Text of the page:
Of course, bribing soccer coaches and cheating on tests is obviously wrong, and a number of schools and national testing services ought to be embarrassed, but I have trouble myself seeing just where the FBI and the IRS come into this.

Have we really reached the state of affairs in which every piece of chicanery, every payoff, every case of cheating is a FEDERAL CRIME?

Felicity Huffman was arrested for “conspiracy to commit mail fraud and honest services mail fraud.” Singer and Meredith are accused of “wire fraud, honest services wire fraud, and conspiracy.” Are wire fraud and mail fraud different or exactly the same thing? Who knows? Where did the mail or the telephone or telegraph come into any of this anyway?

Are we supposed to assume that because Felicity Huffman’s daughter’s college application was mailed, or emailed, in, and Felicity paid for some cheating on her daughter’s tests, that made it mail or wire fraud and brought the whole affair under federal jurisdiction?

This sounds to me exactly like the cases of federal authority brought under the principle of federal jurisdiction over Navigable Waterways and applied to some guy’s backyard that has seasonal rain puddles.

StumbleUpon.com
8 Feedbacks on "Unethical Certainly, but a Federal Crime?"

Seattle Sam

This is one of the lesser corruptions of the Yale admissions system.



Scullman

“Donald Trump really ought to put a stop to unnecessary dawn arrests and unnecessary displays of federal force.”

Ya’ mean like the dawn raids the FBI pulled, with more firepower than the Bin Laden OP, on that dangerous international criminal Roger Stone?



Scullman

And don’t forget that dawn roust, guns drawn, on well known desperado in her nightgown, Mrs. Manafort.

Brave Federal Agents.



CM

One article I read indicated that Singer’s nonprofit “charity” was of course tax exempt … so perhaps that is where the Feds decided to draw the line?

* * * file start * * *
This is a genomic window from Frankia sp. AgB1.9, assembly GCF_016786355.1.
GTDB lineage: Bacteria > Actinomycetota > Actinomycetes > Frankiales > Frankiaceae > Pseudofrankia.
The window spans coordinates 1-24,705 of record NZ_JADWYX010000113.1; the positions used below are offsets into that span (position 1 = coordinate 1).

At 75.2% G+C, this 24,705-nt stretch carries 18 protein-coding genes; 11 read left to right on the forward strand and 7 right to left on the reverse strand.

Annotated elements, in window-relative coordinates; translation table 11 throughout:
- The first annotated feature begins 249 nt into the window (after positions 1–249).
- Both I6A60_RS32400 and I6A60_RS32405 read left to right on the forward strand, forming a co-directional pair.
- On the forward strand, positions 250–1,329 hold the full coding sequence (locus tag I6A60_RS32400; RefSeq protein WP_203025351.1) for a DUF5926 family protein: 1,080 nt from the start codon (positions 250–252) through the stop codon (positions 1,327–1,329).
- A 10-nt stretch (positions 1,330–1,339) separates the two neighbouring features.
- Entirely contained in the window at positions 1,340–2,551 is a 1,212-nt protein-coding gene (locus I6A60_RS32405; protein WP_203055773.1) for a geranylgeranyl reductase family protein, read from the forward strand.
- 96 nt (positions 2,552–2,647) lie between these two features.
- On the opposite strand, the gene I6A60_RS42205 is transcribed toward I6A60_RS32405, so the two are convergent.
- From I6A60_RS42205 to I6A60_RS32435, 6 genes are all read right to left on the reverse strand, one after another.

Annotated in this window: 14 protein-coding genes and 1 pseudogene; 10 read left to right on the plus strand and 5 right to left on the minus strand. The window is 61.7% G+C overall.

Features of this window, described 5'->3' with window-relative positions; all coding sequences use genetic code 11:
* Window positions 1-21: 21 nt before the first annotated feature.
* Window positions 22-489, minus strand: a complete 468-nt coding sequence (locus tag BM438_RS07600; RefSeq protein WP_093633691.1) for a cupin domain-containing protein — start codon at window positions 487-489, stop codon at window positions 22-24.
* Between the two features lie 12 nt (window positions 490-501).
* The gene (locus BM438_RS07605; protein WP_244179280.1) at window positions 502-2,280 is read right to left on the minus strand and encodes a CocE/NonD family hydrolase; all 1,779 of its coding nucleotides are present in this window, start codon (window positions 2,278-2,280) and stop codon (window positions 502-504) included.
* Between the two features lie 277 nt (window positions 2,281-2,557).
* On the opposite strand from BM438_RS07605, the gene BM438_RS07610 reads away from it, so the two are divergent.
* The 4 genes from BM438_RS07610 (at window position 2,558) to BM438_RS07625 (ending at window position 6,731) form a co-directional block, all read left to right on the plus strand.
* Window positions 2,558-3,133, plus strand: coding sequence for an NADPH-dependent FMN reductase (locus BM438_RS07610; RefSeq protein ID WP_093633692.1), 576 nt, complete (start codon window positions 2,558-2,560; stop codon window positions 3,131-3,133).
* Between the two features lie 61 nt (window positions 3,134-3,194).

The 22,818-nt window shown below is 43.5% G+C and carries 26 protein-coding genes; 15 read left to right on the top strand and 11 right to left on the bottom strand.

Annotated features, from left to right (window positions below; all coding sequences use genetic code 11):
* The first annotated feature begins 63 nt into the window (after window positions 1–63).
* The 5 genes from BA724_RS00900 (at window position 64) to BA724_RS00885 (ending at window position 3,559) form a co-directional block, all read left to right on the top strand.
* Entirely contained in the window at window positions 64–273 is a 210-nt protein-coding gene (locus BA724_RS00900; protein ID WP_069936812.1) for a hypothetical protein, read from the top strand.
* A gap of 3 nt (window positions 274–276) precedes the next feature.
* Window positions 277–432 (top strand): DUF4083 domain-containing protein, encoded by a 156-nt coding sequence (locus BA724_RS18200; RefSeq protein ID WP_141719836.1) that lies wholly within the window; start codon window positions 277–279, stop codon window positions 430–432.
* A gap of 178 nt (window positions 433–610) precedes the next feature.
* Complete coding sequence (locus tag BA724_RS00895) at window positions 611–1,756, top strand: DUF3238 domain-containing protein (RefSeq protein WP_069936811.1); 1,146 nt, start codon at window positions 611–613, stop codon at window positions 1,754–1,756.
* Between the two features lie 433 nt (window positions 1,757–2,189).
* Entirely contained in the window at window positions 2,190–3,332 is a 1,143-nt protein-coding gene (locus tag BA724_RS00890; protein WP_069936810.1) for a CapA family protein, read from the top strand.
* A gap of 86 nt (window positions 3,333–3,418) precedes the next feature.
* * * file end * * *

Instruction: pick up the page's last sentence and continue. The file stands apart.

Anon

They committed fraud, they conspired to commit a crime, they committed tax fraud, wire fraud, postal fraud and bribery. And that is just the beginning of their list of crimes. But what is most important is for everyone of these fraudulently enrolled students someone, some better qualified student who didn’t commit crimes to get into the school was deprived of their opportunity to attend that school. I can imagine some law suits as a result of this.

I might add that rather ironically the parent’s crimes almost mirror Manafort’s crimes. So perhaps 90 months in jail would be appropriate.

Another irony; these same people who bribed their children into college are the very type who probably felt that Manafort didn’t get a long enough jail sentence. Sweet karma is a bitch isn’t it?



Seattle Sam

How do you suppose the parents who desperately want to win one of the Charter School lotteries feel about this?



Neminem

What this is, is a move to solidify the credentialing “meritocracy” system. It is in danger of being mocked by the hoi-polloi for their incompetence. They need to shore up their bona fides, lest the peasants think they are not the demigods they pretend to be.

Prosecuting a bunch of notables for essentially obtaining credentials fraudulently allows them to blame their systemic incompetence on the “undiscovered fraudsters” corrupting their “pure” and worthy “meritocratic” system.

As an added bonus, now they can also use this example to enforce the boundaries against the ideological defaulters within the credentialing fence, with the implicit threat of wiping out those credentials.



Robert Merriman

Yes, those are federal crimes. Methinks you protest too much.



Comments

Please Leave a Comment!




Please note: Comments may be moderated. It may take a while for them to show on the page.













Feeds
Entries (RSS)
Comments (RSS)
Feed Shark